A Most Violent Year is that most rare of things; a gangster flick that rejects crime, and flinches at the sight of blood. But just like Al Pacino’s Michael Coreleone in The Godfather, Abel Morales (Oscar Isaac) is a man who seems to embrace family above all else. What is it about family ties that sets these men on such self-reflexive, and ultimately destructive, personal journeys? Although there are huge differences at the outset – Michael gives into gangsterism, while Abel does not – it’s this link of family, and what it means to each man, that makes it clear they are not so different after all. Or are they?
At the start of The Godfather, Michael Corleone turns up – late – to his sister’s wedding. He is dressed proudly in a military uniform, signifying to everyone around him that this is the life that he has chosen for himself, not bound to the criminal nature of his father’s business. He wants to do his own thing, and make his own mark without any ties to his genealogical past. But that all changes when an attempt on his father’s life – Vito Corleone, played by Marlon Brando – wakes something primordial in him. The scene in which Michael sits in his father’s chair, composed in the middle of the frame, while his siblings and assorted in-laws fight over what should be done about the assassination attempt, is the crucial point of the entire movie – and the camera knows it, swinging gradually closer to his face which, in Coppola’s exquisitely balanced light, casts his figure in the shape of his half-dead father’s. He announces that he will be the one to sort things out, to avenge his dad. It’s In these moments that Michael realises that it was family all along that drove his father’s business, not the other way round; and with his father’s life threatened, he knows now what family means.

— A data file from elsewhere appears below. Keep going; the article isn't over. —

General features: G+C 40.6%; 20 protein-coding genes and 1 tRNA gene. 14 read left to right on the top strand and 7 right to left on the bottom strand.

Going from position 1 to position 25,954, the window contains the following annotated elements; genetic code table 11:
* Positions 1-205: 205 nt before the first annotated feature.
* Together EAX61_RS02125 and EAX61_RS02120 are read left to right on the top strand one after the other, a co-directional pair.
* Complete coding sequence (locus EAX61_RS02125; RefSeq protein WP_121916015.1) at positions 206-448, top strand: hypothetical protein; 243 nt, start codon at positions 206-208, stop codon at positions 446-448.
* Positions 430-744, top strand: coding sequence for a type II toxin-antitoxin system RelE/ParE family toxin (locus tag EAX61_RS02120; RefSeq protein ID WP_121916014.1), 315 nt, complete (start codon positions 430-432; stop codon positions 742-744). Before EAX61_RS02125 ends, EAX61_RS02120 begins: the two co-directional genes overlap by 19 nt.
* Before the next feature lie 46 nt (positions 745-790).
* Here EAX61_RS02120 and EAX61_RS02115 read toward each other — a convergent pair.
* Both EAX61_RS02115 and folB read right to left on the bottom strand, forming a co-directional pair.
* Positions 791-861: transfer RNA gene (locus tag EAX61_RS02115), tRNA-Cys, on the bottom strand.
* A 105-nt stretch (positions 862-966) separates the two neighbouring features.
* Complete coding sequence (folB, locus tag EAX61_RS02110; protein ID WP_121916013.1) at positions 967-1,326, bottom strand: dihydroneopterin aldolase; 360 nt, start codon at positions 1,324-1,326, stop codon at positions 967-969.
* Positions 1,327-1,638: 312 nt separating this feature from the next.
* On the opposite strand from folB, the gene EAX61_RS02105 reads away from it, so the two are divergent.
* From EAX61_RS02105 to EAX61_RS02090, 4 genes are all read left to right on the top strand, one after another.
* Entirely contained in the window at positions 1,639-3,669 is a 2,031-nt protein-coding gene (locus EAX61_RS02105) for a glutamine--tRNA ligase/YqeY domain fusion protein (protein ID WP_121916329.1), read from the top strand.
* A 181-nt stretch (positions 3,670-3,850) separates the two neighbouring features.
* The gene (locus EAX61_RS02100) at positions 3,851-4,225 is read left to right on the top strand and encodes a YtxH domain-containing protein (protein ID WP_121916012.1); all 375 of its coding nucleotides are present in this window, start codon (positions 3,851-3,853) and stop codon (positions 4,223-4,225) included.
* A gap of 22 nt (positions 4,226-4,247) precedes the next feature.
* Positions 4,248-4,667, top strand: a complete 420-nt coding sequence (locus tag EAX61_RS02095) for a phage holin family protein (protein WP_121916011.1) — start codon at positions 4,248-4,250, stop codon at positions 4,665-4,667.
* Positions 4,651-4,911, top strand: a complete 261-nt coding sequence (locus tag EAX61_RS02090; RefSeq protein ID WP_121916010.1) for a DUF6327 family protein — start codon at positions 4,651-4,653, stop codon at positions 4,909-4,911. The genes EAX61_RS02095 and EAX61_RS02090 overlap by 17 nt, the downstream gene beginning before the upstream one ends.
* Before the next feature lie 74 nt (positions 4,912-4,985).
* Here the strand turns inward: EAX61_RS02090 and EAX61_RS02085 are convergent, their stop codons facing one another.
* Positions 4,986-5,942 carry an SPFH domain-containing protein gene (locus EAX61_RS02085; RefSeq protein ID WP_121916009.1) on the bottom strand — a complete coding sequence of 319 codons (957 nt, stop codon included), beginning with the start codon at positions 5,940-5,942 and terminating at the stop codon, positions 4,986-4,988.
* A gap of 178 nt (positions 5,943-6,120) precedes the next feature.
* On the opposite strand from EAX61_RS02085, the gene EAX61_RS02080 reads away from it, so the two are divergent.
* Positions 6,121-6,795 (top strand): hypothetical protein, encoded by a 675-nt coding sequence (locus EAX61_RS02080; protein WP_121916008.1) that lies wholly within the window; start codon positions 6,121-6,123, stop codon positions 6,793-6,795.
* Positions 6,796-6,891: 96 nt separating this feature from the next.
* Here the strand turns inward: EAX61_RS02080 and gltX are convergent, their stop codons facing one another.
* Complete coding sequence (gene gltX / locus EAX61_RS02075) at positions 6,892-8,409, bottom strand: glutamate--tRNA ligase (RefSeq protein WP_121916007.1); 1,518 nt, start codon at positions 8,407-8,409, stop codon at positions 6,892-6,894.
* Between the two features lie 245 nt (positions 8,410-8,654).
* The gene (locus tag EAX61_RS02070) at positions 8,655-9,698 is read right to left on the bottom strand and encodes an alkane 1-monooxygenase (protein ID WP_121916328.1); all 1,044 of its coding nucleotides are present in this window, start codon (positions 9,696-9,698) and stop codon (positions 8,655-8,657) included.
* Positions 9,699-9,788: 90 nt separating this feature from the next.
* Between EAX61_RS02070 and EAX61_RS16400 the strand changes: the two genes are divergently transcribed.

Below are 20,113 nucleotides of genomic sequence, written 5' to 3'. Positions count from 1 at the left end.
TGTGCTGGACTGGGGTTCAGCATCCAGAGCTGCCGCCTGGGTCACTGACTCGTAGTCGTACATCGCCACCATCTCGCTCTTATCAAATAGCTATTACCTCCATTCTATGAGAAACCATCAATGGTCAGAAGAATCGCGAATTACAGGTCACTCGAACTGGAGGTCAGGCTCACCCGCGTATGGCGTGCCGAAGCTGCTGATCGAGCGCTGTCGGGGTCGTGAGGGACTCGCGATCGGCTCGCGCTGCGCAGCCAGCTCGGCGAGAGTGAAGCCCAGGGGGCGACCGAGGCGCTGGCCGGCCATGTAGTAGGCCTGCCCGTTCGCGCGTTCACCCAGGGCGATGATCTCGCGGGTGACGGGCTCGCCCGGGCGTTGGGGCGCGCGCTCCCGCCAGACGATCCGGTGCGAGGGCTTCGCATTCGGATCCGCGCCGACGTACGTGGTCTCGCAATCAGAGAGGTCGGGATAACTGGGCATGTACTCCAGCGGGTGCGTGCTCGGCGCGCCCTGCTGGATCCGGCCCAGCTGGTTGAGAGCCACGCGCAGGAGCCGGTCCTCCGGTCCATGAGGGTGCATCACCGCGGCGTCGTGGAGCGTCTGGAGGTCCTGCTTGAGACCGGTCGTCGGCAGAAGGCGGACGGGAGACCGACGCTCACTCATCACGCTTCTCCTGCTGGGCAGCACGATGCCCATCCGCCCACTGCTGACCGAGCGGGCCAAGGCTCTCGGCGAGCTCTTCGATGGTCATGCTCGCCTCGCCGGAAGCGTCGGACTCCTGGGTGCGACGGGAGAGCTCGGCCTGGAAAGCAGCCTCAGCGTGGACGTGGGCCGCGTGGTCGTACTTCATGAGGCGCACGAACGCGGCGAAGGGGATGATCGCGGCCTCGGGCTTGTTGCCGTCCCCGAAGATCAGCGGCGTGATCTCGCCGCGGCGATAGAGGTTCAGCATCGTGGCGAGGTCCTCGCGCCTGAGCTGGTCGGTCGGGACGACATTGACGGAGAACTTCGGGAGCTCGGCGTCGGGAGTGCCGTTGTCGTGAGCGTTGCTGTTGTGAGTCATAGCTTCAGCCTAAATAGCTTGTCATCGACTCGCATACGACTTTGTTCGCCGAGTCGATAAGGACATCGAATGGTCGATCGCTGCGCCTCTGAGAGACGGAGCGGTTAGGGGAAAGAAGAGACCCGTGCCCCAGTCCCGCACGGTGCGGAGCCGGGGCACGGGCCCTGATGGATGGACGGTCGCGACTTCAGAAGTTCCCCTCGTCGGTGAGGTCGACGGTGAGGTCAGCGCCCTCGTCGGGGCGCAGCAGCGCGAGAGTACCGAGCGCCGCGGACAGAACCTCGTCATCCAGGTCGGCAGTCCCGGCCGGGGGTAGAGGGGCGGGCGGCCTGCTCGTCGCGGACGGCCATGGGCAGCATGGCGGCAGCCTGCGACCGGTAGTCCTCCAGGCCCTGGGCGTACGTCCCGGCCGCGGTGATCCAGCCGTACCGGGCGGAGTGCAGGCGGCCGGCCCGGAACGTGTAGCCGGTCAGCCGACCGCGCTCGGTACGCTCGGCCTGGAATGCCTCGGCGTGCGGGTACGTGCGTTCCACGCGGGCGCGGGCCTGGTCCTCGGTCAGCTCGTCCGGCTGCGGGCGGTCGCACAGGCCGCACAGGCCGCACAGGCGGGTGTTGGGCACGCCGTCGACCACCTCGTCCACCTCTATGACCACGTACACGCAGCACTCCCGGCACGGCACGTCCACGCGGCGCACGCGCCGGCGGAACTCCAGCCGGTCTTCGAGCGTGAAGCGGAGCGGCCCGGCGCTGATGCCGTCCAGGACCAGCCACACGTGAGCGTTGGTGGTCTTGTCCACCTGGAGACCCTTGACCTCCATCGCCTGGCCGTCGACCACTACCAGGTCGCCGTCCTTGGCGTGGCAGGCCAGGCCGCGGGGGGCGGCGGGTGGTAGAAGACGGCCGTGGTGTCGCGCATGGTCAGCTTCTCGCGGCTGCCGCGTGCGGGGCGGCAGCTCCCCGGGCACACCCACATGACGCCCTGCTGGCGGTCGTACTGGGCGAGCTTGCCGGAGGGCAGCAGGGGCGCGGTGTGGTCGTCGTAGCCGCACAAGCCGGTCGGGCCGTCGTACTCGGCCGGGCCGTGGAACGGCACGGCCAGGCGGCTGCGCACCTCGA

With Abel, however, things are a little different. From the start, he knows his family is the thing he cares most about – he wants to build a legacy for his children, and do well by his ever-patient wife Anna, played by Jessica Chastain. But Abel’s commitment to his family feels different to Michael’s; the children are barely present in the film, acting more as shadowy signifiers for the character’s motives. And that’s entirely the point; at any given moment, Abel will entertain others with talk of principles, trust, dignity, and legacy. He may mention his his kids a handful of times, but he is rarely that interested in them, and the film itself mirrors this with always placing them in the background, with a line here or there. When a frightened, near-histrionic Anna crashes into her husband’s office, brandishing a gun that she found the children playing with, Abel’s face barely flinches in reaction. Does he not care that his kids were toying with a loaded gun? Or does he instantly see the bigger picture, one where they are only a small part?
Michael and Abel are both faced with situations in which the life of a loved one is threatened by an outside force. Michael, although reluctantly, quickly resolves what he must do, and acts upon it; Abel doesn’t act, at least not directly and definitely not quickly. Does it mean that Abel doesn’t care? Perhaps not, although it may mean that he is in love with the idea of leaving a legacy for his family more than the family themselves. Both men serve these family ties, but only Michael feels bound by them; perhaps Abel, in his cold-blooded rejection of gangsterism, has become a cold-blooded gangster nonetheless.